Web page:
In having sought the death penalty, prosecutors dramatically changed the strategies available to the defense.


“Death penalty litigation is literally another animal--there isn’t a penalty phase in any other type of case,” said Elisabeth Semel, past president of California Attorneys for Criminal Justice.


In cases such as Simpson’s, where life without parole is the ultimate sentence, defendants generally have no incentive to acknowledge guilt unless they are offered a plea bargain or are seeking a reduced sentence.

But in capital cases, defendants faced with overwhelming evidence occasionally consider admitting their culpability during the initial guilt phase of the trial. The thinking is that by explaining the circumstances of the murder, they might win sympathy and understanding in the penalty phase.

“In general, if you look at the evidence and think you’ll probably lose, you’ll lose your credibility if you put on information (during the guilt phase) that would later be contradicted,” said Manaster.

But the strategy can backfire.

“If there’s even a lingering doubt as to guilt, that can be a factor when the jury considers imposing the death penalty,” said Los Angeles defense attorney Jill Lansing, who defended Lyle Menendez in his first trial. “Someone may say, ‘I cannot take the chance by some horrible quirk of fate that we’ve convicted an innocent man.’ ”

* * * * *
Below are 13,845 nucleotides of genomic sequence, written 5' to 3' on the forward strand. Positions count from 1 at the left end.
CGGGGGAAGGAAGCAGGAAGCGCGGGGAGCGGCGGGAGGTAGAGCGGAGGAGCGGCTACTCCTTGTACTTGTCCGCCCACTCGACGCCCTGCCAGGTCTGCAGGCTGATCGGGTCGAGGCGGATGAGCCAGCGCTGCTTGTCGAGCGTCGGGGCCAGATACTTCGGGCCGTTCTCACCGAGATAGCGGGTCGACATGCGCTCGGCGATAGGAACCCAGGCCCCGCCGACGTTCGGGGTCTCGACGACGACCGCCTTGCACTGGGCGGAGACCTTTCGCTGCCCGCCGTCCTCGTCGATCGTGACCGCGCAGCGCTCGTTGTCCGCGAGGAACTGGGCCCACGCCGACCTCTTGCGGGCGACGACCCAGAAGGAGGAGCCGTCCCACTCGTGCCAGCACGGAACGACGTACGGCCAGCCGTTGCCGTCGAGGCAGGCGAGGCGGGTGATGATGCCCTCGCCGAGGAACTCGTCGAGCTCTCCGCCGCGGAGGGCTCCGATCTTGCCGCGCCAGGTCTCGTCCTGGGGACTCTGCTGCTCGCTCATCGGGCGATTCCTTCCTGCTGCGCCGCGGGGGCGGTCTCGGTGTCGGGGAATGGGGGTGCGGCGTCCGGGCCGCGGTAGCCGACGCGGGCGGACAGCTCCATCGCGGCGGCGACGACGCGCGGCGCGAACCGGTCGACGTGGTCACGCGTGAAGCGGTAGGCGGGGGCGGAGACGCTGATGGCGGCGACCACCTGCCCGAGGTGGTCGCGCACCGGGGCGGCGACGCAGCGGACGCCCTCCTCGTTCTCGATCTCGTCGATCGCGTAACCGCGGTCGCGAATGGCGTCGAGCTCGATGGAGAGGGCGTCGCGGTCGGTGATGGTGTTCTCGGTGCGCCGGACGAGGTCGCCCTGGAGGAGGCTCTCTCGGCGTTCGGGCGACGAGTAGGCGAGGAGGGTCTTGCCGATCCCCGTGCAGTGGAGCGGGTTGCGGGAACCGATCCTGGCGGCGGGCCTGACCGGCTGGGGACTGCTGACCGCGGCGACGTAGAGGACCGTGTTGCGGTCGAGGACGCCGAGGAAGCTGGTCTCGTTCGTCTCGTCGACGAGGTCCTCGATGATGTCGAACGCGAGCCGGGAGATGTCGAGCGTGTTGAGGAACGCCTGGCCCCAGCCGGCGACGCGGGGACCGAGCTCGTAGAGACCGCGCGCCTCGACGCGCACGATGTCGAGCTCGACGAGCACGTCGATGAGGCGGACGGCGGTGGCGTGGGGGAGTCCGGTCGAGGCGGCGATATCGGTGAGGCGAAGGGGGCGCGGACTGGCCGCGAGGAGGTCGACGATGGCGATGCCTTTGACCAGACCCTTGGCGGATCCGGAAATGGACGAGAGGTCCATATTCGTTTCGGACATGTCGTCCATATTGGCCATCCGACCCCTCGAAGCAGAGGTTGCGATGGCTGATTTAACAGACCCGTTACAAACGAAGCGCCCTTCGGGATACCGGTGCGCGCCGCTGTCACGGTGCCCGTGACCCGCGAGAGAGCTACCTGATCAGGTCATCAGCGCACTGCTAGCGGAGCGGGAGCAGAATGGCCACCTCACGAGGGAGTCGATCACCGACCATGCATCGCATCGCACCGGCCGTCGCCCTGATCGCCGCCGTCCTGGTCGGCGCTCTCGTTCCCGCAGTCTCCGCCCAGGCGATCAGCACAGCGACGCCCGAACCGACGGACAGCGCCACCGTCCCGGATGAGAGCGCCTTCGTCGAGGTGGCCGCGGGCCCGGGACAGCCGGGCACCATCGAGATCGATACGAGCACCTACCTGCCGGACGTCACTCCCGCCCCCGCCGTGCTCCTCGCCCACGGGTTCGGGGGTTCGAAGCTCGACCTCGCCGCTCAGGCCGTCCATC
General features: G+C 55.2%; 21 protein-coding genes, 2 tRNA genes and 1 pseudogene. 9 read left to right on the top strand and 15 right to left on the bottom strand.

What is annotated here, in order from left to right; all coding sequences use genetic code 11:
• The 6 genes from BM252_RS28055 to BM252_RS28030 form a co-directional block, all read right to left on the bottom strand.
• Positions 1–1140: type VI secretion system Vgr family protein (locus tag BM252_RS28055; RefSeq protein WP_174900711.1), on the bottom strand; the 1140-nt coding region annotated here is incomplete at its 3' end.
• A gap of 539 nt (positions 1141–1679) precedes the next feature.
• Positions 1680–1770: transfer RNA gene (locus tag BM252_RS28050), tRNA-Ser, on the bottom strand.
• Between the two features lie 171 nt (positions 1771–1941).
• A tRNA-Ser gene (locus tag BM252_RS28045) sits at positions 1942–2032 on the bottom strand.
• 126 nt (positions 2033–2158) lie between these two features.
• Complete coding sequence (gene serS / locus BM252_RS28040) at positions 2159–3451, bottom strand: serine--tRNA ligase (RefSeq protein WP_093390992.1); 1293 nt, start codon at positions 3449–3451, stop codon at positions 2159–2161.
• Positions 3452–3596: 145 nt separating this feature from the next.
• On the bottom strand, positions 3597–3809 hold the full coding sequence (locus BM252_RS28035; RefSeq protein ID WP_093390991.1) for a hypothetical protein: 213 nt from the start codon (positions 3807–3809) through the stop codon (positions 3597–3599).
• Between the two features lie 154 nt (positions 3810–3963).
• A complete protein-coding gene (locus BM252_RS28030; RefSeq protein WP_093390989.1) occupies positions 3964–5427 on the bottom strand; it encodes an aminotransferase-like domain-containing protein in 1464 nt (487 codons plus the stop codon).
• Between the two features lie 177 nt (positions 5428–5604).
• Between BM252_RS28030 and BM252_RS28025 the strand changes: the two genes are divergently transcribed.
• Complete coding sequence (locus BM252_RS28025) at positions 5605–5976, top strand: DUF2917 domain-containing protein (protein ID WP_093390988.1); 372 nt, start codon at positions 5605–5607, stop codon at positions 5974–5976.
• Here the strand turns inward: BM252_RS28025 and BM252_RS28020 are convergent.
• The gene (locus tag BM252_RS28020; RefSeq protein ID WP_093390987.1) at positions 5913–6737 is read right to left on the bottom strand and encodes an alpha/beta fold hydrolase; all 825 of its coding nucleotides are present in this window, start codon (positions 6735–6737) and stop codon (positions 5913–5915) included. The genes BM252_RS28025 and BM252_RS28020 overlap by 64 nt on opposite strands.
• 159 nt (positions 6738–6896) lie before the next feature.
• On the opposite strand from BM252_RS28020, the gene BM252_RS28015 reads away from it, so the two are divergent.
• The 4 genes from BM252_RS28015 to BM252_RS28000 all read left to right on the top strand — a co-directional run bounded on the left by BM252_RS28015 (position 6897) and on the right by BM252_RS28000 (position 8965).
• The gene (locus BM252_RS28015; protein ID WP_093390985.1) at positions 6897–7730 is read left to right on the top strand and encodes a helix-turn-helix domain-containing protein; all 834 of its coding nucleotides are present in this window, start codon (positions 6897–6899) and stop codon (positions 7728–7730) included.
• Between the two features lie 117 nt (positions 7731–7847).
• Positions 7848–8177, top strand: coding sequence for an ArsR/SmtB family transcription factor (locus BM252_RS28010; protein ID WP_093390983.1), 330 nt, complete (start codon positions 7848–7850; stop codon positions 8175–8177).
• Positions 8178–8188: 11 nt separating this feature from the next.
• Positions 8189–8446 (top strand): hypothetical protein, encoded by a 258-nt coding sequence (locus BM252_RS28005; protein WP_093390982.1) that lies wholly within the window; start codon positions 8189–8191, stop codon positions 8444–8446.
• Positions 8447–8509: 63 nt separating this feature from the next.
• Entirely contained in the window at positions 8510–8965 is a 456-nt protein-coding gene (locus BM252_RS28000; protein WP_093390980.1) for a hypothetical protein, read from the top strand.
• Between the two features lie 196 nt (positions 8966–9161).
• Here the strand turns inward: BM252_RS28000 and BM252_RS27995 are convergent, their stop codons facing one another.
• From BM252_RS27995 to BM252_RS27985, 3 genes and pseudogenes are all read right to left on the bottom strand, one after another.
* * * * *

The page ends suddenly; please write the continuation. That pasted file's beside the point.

Jones, while on the witness stand, said he remembered grappling with Miller but was overcome by visions of his mother having sex with a man other than his father.


Jones said upon regaining clarity, “I remember being curled up in a ball crying, and I looked over at Mrs. Miller and she was lying there tied up and she was dead.”

During the penalty phase, the defense psychology expert testified that Jones suffered from mental problems and had a history of sex attacks that were not adequately treated in prison or later. The second expert testified that Jones was unlikely to cause problems in prison if incarcerated for life.